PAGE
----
THE BRITISH LIBRARY

Sound and vision blog

25 February 2019

Recording of the week: rabbits and chickens by post!

This week's selection comes from Dr Rob Perks, Lead Curator of Oral History.

I recently went to post a letter in my local post-box and discovered that it had disappeared! Gone without warning or explanation. It had been there for as long as anyone could remember and it made me think about how post-boxes are such a fixture of our environment, both in the town and in the countryside (where I live), that we take them for granted. And behind every post-box is an amazing network of people and systems carrying our letters, packages and postcards all over the world. 

Postbox_and_gatepost _Wainsford_Road _Pennington_-_geograph_org_uk_-_253116Postbox and gatepost, Wainsford Road, Pennington / Robin Somes / CC BY-SA 2.0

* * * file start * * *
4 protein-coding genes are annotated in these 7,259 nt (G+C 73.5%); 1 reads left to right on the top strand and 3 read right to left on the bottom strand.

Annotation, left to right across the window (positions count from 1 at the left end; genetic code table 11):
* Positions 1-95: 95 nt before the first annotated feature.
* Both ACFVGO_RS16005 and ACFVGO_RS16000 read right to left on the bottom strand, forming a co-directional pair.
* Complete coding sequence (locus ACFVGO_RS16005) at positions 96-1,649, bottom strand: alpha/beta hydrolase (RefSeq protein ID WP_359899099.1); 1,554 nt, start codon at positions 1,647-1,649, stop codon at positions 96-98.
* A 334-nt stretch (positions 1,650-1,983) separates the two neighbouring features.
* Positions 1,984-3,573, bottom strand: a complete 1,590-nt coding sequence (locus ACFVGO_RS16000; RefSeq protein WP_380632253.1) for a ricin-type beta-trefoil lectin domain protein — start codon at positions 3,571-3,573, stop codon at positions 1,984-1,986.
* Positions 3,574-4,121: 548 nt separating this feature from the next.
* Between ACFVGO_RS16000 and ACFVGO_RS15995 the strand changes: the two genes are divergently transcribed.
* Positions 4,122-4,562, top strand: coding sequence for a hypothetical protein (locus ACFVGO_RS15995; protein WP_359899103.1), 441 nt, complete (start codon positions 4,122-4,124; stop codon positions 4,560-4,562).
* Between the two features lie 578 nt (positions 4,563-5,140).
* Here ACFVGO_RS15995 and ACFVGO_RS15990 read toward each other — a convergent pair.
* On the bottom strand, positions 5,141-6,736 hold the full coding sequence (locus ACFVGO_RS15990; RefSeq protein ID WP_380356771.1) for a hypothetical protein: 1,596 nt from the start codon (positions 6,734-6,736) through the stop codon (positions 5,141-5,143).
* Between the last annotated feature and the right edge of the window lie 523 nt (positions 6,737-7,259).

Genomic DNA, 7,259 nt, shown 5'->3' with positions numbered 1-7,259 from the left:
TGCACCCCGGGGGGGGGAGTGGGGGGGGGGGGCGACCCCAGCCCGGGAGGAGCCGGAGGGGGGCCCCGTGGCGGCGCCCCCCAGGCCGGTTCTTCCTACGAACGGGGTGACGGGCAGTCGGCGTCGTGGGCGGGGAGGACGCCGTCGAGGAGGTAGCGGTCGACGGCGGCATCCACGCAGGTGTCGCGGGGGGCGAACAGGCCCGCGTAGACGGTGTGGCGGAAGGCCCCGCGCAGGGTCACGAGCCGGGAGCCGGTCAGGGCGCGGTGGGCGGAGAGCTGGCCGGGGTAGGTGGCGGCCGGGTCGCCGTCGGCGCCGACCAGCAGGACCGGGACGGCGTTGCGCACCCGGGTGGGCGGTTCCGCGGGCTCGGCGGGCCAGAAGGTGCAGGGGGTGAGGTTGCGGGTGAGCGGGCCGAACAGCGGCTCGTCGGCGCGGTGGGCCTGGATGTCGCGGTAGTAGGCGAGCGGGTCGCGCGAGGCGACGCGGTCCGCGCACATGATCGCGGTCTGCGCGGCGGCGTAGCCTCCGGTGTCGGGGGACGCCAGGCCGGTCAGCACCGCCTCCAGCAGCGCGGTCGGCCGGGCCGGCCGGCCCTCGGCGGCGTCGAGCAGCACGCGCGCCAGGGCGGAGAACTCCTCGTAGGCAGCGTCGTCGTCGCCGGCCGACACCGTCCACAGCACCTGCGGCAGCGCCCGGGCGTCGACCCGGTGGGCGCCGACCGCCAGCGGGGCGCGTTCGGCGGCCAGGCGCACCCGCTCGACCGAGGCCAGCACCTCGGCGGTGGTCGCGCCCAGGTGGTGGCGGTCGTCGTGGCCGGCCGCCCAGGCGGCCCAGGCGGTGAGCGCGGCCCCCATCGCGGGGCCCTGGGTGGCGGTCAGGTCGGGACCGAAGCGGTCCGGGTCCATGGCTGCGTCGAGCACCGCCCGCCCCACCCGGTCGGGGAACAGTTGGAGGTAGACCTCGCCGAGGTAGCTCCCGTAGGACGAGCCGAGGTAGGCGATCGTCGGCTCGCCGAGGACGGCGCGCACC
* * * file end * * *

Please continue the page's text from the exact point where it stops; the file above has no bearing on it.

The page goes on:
National Life Stories’ ‘An Oral History of the Post Office’ interviewed 117 people working for Royal Mail from the 1930s (or the GPO, General Post Office, as it was then known). Working for the GPO was ‘a job for life’ and being a postman often ran in families. Seamus McSporran was Postmaster on the remote Isle of Gigha off the west coast of Scotland in the 1960s where people (long before Amazon) relied on mail-order catalogues for parcel post deliveries of everyday items. And at certain times of the year rabbits and chickens would also go through the post!

Seamus McSporran (C1007/09)

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